• Chart of the Week
  • November 17, 2021

Remittance rules

Source: Daria Nipot

In theory, it might not seem to matter whether the buyer or the seller pays a sales tax. 

But in a paper in the American Economic Journal: Economic Policy, author David R. Agrawal shows that tax remittance rules in the internet age can have a significant impact on the commodity tax rates of local municipalities. 

Prior to the US Supreme Court’s 2018 sales tax decision in South Dakota v. Wayfair, Inc., online vendors were not required to remit sales tax on behalf of consumers unless the company had a physical presence in the state. Many, although not all, online vendors were able to take advantage of this situation because state and local governments couldn’t reliably enforce remittance rules on consumers—making e-commerce effectively tax-free. 

This, in turn, put pressure on large municipalities to lower their sales taxes in order to help their brick-and-mortar stores compete with online shopping. 

Over time, however, large online vendors began to establish a physical presence in many states, allowing states and localities to enforce remittance rules. This disproportionately benefited smaller jurisdictions, who generate almost no sales tax revenue from brick-and-mortar retailers, and gave them scope to raise their taxes.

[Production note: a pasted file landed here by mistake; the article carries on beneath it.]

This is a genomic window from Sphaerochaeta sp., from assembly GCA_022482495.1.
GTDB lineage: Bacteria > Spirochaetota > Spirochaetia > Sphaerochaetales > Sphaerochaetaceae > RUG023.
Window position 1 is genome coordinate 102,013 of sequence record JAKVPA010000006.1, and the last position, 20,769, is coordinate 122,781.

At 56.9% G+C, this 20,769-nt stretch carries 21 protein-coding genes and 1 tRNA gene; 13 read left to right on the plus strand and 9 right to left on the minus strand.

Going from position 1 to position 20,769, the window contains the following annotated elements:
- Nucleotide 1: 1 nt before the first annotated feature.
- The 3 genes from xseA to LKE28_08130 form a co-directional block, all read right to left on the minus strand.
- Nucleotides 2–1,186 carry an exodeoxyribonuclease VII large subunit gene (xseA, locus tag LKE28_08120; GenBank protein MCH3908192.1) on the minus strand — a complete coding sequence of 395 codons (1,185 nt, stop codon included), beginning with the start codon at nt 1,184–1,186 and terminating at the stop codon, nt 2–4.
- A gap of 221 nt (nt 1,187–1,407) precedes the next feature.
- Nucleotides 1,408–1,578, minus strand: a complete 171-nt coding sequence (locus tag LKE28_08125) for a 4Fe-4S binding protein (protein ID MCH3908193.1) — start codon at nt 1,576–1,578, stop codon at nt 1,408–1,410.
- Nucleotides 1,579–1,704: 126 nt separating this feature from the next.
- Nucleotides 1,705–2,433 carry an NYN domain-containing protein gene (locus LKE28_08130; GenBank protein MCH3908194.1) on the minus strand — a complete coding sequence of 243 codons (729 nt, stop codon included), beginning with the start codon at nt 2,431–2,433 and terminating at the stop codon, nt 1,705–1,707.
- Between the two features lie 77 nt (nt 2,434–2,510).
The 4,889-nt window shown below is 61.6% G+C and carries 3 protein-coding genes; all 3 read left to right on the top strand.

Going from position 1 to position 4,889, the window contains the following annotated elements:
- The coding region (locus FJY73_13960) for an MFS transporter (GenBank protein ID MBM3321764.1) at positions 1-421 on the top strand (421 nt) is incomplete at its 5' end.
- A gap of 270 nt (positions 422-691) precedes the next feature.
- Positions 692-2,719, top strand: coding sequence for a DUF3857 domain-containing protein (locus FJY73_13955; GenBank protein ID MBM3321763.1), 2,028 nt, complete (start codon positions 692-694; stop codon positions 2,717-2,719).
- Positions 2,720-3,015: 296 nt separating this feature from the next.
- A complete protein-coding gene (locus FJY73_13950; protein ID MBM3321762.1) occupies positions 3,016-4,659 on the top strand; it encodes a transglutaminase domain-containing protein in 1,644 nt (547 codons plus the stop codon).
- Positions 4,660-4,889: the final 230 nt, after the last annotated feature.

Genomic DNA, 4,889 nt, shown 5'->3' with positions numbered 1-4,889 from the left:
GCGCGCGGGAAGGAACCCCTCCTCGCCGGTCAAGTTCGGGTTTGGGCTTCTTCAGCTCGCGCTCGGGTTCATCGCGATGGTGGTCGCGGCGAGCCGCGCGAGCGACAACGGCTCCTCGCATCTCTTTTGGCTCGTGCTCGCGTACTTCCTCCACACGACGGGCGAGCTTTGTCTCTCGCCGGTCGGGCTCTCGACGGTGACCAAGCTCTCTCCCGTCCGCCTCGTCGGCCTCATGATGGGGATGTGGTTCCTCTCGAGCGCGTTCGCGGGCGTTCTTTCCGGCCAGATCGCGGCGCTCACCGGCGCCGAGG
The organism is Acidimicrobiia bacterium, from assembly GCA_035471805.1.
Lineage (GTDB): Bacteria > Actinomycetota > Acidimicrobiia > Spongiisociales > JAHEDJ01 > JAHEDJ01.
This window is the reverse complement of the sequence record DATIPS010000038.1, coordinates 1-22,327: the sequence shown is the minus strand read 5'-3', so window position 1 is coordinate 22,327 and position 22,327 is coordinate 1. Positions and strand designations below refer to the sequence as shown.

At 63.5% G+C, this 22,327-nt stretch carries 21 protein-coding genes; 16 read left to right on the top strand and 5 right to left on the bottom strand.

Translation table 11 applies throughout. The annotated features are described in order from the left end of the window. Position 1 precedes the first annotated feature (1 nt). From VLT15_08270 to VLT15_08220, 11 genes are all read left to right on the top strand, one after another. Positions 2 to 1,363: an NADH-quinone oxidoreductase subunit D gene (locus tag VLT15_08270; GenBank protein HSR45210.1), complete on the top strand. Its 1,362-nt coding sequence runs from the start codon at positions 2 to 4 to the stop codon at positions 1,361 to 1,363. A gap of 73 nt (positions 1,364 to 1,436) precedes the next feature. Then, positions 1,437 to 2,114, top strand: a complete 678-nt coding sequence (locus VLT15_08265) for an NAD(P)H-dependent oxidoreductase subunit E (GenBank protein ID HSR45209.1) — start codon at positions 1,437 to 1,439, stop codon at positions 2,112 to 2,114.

Using data between 2003 and 2011, figure 3 from Agrawal’s paper shows evidence for these competing effects.

 

 

Figure 3 from David R. Agrawal (2021)

 

The chart shows the effect of a one standard deviation increase in internet penetration (y-axis) for each municipal population decile (x-axis) in states with local sales taxes. The red line with diamonds represents the effects using a standard regression approach known as ordinary least squares, which assumes that internet penetration is exogenous. And as extra support for that pattern, the blue line with solid circles represents a robustness check using an instrumental variables approach, which addresses the possibility that internet penetration is endogenous. The vertical bars are 95 percent confidence intervals.

Internet penetration significantly lowered tax rates in jurisdictions with more than 3,500 inhabitants—those in the 8th decile or above. But in the bottom 2 deciles—towns with less than 300 inhabitants—there was a slightly positive relationship between internet penetration and tax rates. 

The findings are consistent with small jurisdictions collecting some new taxes from online sales, while not being as affected by the loss of sales tax revenue from shopping malls as their larger counterparts were. 

Agrawal’s work offers clear evidence that switching to a remitting party that can be more easily monitored reduces tax evasion and has implications for the optimal tax rates set by governments.

The Internet as a Tax Haven? appears in the November 2021 issue of the American Economic Journal: Economic Policy.